Windbreaks & Large Plantings: Let the NRD Help!
The Upper Big Blue NRD is committed to helping district residents and landowners see the benefits available through windbreak planting. That’s why we offer low-cost trees, planning and planting services. Orders are collected November 1 through March 30 and trees arrive in mid-April, just in time for spring.
There are cost-share funds available through the district’s Land Treatment Program for qualifying landowners for the installation or improvement of a windbreak, as well as for the installation of weed barrier fabric mulch around a new planting.
So Many Reasons Why
According to the University of Nebraska Extension Office, there are plenty of reasons to plant trees. Here are just a few:
Windbreaks are perfect for Nebraska, as they provide the greatest benefits in areas with high winds, large amounts of snow, extreme temperature fluctuations, or minimal natural forest cover. Well-designed windbreaks reduce the amount of energy needed to heat and cool your home by 20 to 40 percent. When winter winds are combined with low temps, the resulting wind chill may create dangerous conditions. A moderately dense windbreak will reduce a 20 mph wind to approximately 5 mph out to a distance of 5H (H=height of windbreak). The trees keep you warmer in winter by reducing windspeeds and cooler in summer by providing shade.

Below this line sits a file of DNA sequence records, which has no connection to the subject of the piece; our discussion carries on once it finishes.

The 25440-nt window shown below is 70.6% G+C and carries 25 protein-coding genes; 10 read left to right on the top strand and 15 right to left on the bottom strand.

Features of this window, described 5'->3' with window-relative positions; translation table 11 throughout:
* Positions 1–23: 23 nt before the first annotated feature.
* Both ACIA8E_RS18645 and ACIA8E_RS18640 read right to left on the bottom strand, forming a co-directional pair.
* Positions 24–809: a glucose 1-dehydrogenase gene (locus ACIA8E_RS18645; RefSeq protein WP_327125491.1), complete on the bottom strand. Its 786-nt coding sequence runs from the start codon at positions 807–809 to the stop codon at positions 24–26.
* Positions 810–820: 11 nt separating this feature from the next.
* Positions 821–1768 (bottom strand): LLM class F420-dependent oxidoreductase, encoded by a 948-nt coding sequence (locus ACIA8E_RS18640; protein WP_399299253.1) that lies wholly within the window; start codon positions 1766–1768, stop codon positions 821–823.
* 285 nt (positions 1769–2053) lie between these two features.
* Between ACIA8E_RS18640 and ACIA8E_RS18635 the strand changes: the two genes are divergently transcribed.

A windbreak can be a natural air freshener. Trees and shrubs act as a natural filter, catching particles that carry odor. Some odors will be absorbed by the plants and others will be masked by more desirable smells from aromatic leaves or flowering shrubs.
Multirow windbreaks provide essential nesting, feeding, singing and breeding habitat for many birds and animals. They also provide a safe travel corridor for wildlife between feeding, watering, and resting sites. By varying tree and shrub species, you can create a smorgasbord of seeds, nuts, and fruits for area wildlife. They also sustain birds that eat pests, improve hunting opportunities, and provide a place for family outdoor activities.
Many windbreaks planted in the 1930s and 40s are losing their effectiveness due to age, poor health, or neglect. All windbreaks, even well-designed ones, need regular maintenance in order to maintain their overall structure and to continue to function as effective wind barriers. Renovating a windbreak can be a difficult task. Help in assessing your windbreak and determining the best renovation techniques is available from the NRD.
Before you tear out an old windbreak, visit with the NRD to see what could be done to renovate it instead. Perhaps some rows could remain while others could be removed and replanted. New species could be introduced for new purposes. Even if the entire windbreak needs to be replaced, it is better to do it in stages, as the older trees will shelter the younger trees and help them get established more quickly.
Older windbreaks have unique benefits, as they are more likely to be adopted as shelter by hawks, owls, and cavity-nesting birds. Snags are trees that have died and possibly lost limbs, but the tops are still standing. Snags are great for wildlife. If they are not where they pose a safety hazard, consider saving part of an older windbreak for wildlife. Owls, woodpeckers, and chickadees will thank you for the additional foraging and shelter.